It's important to note that maximum heart rate is just a guide. You may have a higher or lower maximum heart rate, sometimes by as much as 15 to 20 beats per minute. Also, keep in mind that consistent training at very high intensities can result in over training, which can lead to persistent soreness, illness, injury, insomnia, depression, etc.

The bottom line is that if you're worried that you're pushing yourself too hard or your heart rate is too high, back off a bit. Strenuous exercise such as weight lifting can cause a temporary increase in your heart rate that exceeds the max HR. There are also medical conditions which can cause your heart to beat abnormally high when exercising. Contact your doctor immediately if pain, light-headedness or confusion accompanies a racing heartbeat. An abnormal response to exercise may be the risk of heart attack, so contact your doctor if you find your heart rate is regularly above normal.

Mary Chestolowski, ACSM-CPT, Contact Mary at mchestolowski@racmn.com

4. How many calories should I burn during a cardio routine? Minimum calories to lose 4 lbs per month?

To promote weight loss, you need to burn more calories in a day than you consume. Take a person who eats 2200 calories a day, and has a basal metabolic rate (BMR) of 1500. (BMR is the number of calories required for basic functions of the body such as blood circulation and breathing). Between their activities of daily living and exercise this person would need to burn over 700 calories to be on track to start losing weight.

One pound is equivalent to 3500 calories. With no change to your diet and activities of daily living you would need to burn 14000 additional calories within that month to lose the 4 pounds. This breaks down to 500 calories worth of additional exercise each day.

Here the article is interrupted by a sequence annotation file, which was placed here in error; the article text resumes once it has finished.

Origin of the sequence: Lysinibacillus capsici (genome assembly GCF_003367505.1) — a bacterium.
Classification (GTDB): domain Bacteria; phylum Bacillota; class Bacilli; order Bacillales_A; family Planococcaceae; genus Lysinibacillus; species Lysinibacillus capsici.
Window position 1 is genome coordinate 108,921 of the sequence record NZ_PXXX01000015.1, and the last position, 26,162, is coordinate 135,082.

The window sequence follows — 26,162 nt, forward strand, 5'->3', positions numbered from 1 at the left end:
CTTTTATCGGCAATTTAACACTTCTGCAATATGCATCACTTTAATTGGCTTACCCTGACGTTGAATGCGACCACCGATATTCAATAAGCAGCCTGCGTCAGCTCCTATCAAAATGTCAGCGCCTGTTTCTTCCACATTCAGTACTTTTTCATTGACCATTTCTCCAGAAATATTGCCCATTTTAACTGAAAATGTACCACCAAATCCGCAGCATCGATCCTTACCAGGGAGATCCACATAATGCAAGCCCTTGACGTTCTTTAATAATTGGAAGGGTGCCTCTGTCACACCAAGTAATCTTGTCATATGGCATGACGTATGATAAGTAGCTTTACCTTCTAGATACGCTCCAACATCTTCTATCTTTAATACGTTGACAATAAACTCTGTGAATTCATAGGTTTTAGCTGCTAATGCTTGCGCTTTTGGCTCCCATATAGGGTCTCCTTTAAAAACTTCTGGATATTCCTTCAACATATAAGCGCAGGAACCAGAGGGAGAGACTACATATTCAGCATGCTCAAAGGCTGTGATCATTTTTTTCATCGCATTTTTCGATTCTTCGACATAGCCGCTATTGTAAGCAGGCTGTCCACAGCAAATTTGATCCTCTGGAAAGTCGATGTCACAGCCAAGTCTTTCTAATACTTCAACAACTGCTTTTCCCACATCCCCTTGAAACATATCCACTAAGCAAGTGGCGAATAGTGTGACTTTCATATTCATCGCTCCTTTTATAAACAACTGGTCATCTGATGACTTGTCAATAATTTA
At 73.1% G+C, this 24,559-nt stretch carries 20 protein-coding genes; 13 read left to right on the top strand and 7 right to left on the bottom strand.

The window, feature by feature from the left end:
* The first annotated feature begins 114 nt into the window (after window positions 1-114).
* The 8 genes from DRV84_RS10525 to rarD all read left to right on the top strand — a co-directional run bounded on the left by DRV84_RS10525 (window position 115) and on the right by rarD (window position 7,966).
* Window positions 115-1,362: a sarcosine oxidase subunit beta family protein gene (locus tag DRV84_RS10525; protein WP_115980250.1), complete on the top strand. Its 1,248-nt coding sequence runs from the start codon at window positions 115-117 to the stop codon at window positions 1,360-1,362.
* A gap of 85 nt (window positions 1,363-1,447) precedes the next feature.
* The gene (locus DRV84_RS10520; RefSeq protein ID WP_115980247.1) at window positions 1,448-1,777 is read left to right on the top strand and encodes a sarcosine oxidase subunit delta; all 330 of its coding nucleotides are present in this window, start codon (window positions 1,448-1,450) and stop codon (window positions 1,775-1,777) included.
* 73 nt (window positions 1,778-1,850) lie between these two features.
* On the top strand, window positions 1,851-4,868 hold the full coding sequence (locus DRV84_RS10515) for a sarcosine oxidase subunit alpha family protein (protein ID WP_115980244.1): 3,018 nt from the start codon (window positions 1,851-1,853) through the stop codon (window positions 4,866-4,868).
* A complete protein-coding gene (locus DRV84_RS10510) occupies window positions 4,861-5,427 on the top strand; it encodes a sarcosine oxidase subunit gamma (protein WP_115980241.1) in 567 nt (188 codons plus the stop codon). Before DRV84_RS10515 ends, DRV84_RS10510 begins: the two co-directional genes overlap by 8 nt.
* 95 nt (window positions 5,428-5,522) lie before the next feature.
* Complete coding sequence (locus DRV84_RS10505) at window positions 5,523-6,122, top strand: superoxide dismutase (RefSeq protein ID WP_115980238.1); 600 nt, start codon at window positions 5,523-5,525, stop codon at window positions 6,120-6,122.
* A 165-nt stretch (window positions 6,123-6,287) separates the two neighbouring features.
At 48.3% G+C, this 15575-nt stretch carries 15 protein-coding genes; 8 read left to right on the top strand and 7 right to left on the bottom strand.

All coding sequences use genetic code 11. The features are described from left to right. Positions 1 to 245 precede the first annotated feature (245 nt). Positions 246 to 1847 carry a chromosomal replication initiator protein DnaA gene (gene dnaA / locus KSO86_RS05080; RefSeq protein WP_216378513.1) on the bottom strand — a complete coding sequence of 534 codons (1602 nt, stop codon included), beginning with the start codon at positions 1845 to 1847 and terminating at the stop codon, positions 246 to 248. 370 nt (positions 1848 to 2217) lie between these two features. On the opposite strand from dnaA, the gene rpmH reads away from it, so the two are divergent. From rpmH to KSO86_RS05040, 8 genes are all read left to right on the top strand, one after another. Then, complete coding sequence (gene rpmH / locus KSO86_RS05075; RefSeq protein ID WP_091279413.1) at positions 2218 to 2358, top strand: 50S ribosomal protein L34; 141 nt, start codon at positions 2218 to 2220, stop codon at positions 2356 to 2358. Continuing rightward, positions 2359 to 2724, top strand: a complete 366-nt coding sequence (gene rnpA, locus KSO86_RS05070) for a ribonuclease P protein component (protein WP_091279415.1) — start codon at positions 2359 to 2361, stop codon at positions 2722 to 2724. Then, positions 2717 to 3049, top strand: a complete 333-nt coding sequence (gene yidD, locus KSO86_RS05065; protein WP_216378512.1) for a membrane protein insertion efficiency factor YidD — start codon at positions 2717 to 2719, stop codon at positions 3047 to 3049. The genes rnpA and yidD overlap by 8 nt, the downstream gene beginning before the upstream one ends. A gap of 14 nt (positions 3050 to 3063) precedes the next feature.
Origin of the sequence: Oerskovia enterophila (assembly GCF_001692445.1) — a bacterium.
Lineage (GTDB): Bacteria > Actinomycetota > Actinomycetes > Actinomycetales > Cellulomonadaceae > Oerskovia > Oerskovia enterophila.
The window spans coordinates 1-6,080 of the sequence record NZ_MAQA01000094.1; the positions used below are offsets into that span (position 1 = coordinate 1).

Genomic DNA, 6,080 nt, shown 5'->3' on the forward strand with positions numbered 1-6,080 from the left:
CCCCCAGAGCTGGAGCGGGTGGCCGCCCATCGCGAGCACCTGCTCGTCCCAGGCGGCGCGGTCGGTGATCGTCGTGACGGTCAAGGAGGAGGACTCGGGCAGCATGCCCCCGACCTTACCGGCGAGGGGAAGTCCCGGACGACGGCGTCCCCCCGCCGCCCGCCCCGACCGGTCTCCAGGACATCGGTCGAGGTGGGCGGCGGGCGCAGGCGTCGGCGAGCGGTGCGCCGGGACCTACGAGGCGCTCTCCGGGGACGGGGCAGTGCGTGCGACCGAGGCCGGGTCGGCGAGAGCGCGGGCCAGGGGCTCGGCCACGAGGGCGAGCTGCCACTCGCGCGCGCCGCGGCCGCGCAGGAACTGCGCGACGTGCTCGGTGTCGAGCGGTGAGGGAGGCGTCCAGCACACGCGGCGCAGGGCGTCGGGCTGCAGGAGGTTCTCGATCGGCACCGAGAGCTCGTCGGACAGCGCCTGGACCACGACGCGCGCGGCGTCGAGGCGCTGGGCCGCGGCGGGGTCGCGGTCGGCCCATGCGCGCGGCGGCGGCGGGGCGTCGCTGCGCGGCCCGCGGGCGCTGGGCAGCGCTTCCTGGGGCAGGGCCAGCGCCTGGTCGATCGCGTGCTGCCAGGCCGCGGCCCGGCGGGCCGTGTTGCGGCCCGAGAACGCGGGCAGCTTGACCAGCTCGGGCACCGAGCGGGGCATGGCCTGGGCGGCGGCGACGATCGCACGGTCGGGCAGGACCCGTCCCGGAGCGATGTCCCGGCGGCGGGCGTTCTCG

To answer your first question, there is no set number on how many calories you should burn in one cardio session. It is all dependent on the number or calories you eat in a day, your activities of daily living, your amount of exercise, and your BMR. If you don’t know your BMR you can use a BMR calculator online or you can schedule an InBody appointment with any of the RAC Personal Trainers.

Lindzey Groth, NSCA-CSCS. Contact Lindzey at lgroth@racmn.com

Steve Boring

Steve Boring

Fitness Director Steve Boring MS, BS, ISSA-CPT Certified Personal Trainer has degrees in Exercise Science and Speech Communication and is currently pursuing a PhD in Human Performance. He is a competitive Strongman and Powerlifter. He has multiple State Championships, two AAPF National Bench Press National Championships, and is the current AWPC World Bench Press Champion. Steve’s passions are centered on fitness and his love of helping people reach their goals. His door is always open to talk about fitness, health, and lifelong strength!

Contact Steve Boring at (507) 287-9312.